ISCS Observes 20th Anniversary; Scurto Predicts Major Changes Ahead
Robert Regis Hyle | June 23, 2014
Two decades ago in the technology world is almost like reaching back to the Dark Ages compared to what is being done today by IT departments, but for Andy Scurto, president of ISCS, which is celebrating its 20th anniversary this year, even more radical changes in the way technology enables insurance carriers will come in the next five years.
“Probably the biggest thing I’ve seen in my 20 years with the company is that IT has gone from the necessary evil that worked in the back room, number-crunched and [the business side] wished they didn’t have to have around to what is now a strategic part of a company,” says Scurto.
The CIO’s role has changed to that of a strategic partner within the executive team and IT is now viewed as both a critical and strategic function.
“It was always painful to operate as the necessary evil,” recalls Scurto. “To be considered a critical part of the company is so much more pleasant to work with.”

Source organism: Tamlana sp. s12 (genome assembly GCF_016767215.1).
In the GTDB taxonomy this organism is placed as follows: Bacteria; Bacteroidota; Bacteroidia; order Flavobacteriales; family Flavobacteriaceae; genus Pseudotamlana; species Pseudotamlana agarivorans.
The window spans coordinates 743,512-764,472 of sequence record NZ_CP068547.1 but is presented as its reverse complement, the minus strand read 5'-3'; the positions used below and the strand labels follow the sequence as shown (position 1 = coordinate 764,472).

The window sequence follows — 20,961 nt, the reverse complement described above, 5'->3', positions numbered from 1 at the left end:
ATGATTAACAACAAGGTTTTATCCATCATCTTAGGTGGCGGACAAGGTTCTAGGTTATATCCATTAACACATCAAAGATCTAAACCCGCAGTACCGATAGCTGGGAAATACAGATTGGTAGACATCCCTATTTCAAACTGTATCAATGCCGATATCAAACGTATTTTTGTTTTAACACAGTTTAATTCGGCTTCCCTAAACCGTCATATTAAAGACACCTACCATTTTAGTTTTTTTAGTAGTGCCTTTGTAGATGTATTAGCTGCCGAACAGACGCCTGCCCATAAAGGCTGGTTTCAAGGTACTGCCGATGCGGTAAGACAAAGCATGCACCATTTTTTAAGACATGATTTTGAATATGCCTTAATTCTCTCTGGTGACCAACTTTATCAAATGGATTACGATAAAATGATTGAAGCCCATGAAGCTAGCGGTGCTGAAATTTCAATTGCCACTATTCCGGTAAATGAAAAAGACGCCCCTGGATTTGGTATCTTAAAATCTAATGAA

Change came slowly. Scurto believes it has been only in the last five years that carriers have reversed their attitude toward technology and the people that run IT departments.
“For many years I would tease our team that any time carriers could switch and do processes manually, they would and we would be gone,” he says. “It’s a lot more fun these last four or five years now that companies have determined IT is part of their vision and strategy.”
Back in 1994, ISCS’ first customer was Midstate Mutual, which is now California Mutual. Midstate was a small company in California and Scurto did some consulting work to help Midstate deal with the system it had in place. The first big software deal for ISCS was with Sequoia Insurance, also in California. Then as now, relationships mattered.
“They got a new president and I knew him. He asked us to come in and put in a new system,” says Scurto.
Even though ISCS has been around for 20 years, Scurto explains it wasn’t that long ago when he finally realized his company was headed in the right direction.